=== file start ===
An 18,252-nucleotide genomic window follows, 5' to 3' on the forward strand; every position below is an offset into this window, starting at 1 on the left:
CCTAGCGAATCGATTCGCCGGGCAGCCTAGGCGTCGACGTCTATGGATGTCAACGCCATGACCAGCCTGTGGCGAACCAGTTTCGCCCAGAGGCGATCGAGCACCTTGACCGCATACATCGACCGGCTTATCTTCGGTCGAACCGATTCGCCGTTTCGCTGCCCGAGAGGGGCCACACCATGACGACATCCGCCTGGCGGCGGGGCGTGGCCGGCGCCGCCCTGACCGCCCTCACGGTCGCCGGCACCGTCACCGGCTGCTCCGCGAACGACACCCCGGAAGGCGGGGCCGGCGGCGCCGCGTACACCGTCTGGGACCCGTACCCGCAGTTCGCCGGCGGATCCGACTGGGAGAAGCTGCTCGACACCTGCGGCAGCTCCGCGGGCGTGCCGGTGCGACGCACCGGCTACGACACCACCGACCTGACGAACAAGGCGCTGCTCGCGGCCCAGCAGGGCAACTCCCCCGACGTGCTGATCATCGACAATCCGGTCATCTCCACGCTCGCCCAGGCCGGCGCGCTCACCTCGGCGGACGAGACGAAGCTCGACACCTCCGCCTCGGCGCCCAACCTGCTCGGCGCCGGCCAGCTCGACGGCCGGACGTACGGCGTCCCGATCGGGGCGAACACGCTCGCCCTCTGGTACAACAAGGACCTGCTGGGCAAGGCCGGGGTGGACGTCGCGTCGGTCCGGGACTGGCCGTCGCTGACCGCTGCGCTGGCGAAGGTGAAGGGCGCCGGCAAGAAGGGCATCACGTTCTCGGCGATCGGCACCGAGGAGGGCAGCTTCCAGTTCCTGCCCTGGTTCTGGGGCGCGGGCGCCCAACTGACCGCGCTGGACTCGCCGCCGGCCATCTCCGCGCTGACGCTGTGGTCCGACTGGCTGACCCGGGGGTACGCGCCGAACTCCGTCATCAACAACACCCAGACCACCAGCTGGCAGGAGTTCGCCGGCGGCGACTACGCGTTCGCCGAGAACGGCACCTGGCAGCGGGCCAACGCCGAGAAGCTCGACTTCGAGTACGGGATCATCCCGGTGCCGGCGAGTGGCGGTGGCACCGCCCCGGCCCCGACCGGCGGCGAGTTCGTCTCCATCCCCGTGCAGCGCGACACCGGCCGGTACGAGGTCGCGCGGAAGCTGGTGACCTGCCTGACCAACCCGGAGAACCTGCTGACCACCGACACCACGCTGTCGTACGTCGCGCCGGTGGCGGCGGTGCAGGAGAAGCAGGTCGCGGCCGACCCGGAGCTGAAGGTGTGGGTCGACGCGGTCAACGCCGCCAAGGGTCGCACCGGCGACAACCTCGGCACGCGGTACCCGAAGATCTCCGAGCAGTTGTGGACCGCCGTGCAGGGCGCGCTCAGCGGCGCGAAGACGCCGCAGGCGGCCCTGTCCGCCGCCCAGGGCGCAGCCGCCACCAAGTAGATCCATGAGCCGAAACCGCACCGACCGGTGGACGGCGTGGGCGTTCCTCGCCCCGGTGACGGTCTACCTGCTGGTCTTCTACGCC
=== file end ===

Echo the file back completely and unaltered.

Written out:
An 18,252-nucleotide genomic window follows, 5' to 3' on the forward strand; every position below is an offset into this window, starting at 1 on the left:
CCTAGCGAATCGATTCGCCGGGCAGCCTAGGCGTCGACGTCTATGGATGTCAACGCCATGACCAGCCTGTGGCGAACCAGTTTCGCCCAGAGGCGATCGAGCACCTTGACCGCATACATCGACCGGCTTATCTTCGGTCGAACCGATTCGCCGTTTCGCTGCCCGAGAGGGGCCACACCATGACGACATCCGCCTGGCGGCGGGGCGTGGCCGGCGCCGCCCTGACCGCCCTCACGGTCGCCGGCACCGTCACCGGCTGCTCCGCGAACGACACCCCGGAAGGCGGGGCCGGCGGCGCCGCGTACACCGTCTGGGACCCGTACCCGCAGTTCGCCGGCGGATCCGACTGGGAGAAGCTGCTCGACACCTGCGGCAGCTCCGCGGGCGTGCCGGTGCGACGCACCGGCTACGACACCACCGACCTGACGAACAAGGCGCTGCTCGCGGCCCAGCAGGGCAACTCCCCCGACGTGCTGATCATCGACAATCCGGTCATCTCCACGCTCGCCCAGGCCGGCGCGCTCACCTCGGCGGACGAGACGAAGCTCGACACCTCCGCCTCGGCGCCCAACCTGCTCGGCGCCGGCCAGCTCGACGGCCGGACGTACGGCGTCCCGATCGGGGCGAACACGCTCGCCCTCTGGTACAACAAGGACCTGCTGGGCAAGGCCGGGGTGGACGTCGCGTCGGTCCGGGACTGGCCGTCGCTGACCGCTGCGCTGGCGAAGGTGAAGGGCGCCGGCAAGAAGGGCATCACGTTCTCGGCGATCGGCACCGAGGAGGGCAGCTTCCAGTTCCTGCCCTGGTTCTGGGGCGCGGGCGCCCAACTGACCGCGCTGGACTCGCCGCCGGCCATCTCCGCGCTGACGCTGTGGTCCGACTGGCTGACCCGGGGGTACGCGCCGAACTCCGTCATCAACAACACCCAGACCACCAGCTGGCAGGAGTTCGCCGGCGGCGACTACGCGTTCGCCGAGAACGGCACCTGGCAGCGGGCCAACGCCGAGAAGCTCGACTTCGAGTACGGGATCATCCCGGTGCCGGCGAGTGGCGGTGGCACCGCCCCGGCCCCGACCGGCGGCGAGTTCGTCTCCATCCCCGTGCAGCGCGACACCGGCCGGTACGAGGTCGCGCGGAAGCTGGTGACCTGCCTGACCAACCCGGAGAACCTGCTGACCACCGACACCACGCTGTCGTACGTCGCGCCGGTGGCGGCGGTGCAGGAGAAGCAGGTCGCGGCCGACCCGGAGCTGAAGGTGTGGGTCGACGCGGTCAACGCCGCCAAGGGTCGCACCGGCGACAACCTCGGCACGCGGTACCCGAAGATCTCCGAGCAGTTGTGGACCGCCGTGCAGGGCGCGCTCAGCGGCGCGAAGACGCCGCAGGCGGCCCTGTCCGCCGCCCAGGGCGCAGCCGCCACCAAGTAGATCCATGAGCCGAAACCGCACCGACCGGTGGACGGCGTGGGCGTTCCTCGCCCCGGTGACGGTCTACCTGCTGGTCTTCTACGCC